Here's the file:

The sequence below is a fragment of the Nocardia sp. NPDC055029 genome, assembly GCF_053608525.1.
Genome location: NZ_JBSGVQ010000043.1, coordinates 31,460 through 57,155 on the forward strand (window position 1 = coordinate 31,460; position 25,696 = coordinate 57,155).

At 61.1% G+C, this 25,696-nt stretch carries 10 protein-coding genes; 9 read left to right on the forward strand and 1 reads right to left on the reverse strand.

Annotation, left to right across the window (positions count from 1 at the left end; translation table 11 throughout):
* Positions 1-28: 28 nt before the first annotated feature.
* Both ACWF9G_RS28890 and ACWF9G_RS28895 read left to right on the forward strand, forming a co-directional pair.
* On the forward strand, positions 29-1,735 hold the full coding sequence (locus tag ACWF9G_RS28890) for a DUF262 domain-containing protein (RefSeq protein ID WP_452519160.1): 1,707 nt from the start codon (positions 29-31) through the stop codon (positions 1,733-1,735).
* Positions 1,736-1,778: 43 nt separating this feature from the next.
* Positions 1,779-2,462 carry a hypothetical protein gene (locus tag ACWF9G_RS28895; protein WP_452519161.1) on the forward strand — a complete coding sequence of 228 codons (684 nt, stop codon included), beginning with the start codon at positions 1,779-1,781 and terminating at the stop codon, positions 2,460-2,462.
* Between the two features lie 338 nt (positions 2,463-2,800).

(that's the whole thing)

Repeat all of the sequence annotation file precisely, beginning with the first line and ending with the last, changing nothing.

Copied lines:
The sequence below is a fragment of the Nocardia sp. NPDC055029 genome, assembly GCF_053608525.1.
Genome location: NZ_JBSGVQ010000043.1, coordinates 31,460 through 57,155 on the forward strand (window position 1 = coordinate 31,460; position 25,696 = coordinate 57,155).

At 61.1% G+C, this 25,696-nt stretch carries 10 protein-coding genes; 9 read left to right on the forward strand and 1 reads right to left on the reverse strand.

Annotation, left to right across the window (positions count from 1 at the left end; translation table 11 throughout):
* Positions 1-28: 28 nt before the first annotated feature.
* Both ACWF9G_RS28890 and ACWF9G_RS28895 read left to right on the forward strand, forming a co-directional pair.
* On the forward strand, positions 29-1,735 hold the full coding sequence (locus tag ACWF9G_RS28890) for a DUF262 domain-containing protein (RefSeq protein ID WP_452519160.1): 1,707 nt from the start codon (positions 29-31) through the stop codon (positions 1,733-1,735).
* Positions 1,736-1,778: 43 nt separating this feature from the next.
* Positions 1,779-2,462 carry a hypothetical protein gene (locus tag ACWF9G_RS28895; protein WP_452519161.1) on the forward strand — a complete coding sequence of 228 codons (684 nt, stop codon included), beginning with the start codon at positions 1,779-1,781 and terminating at the stop codon, positions 2,460-2,462.
* Between the two features lie 338 nt (positions 2,463-2,800).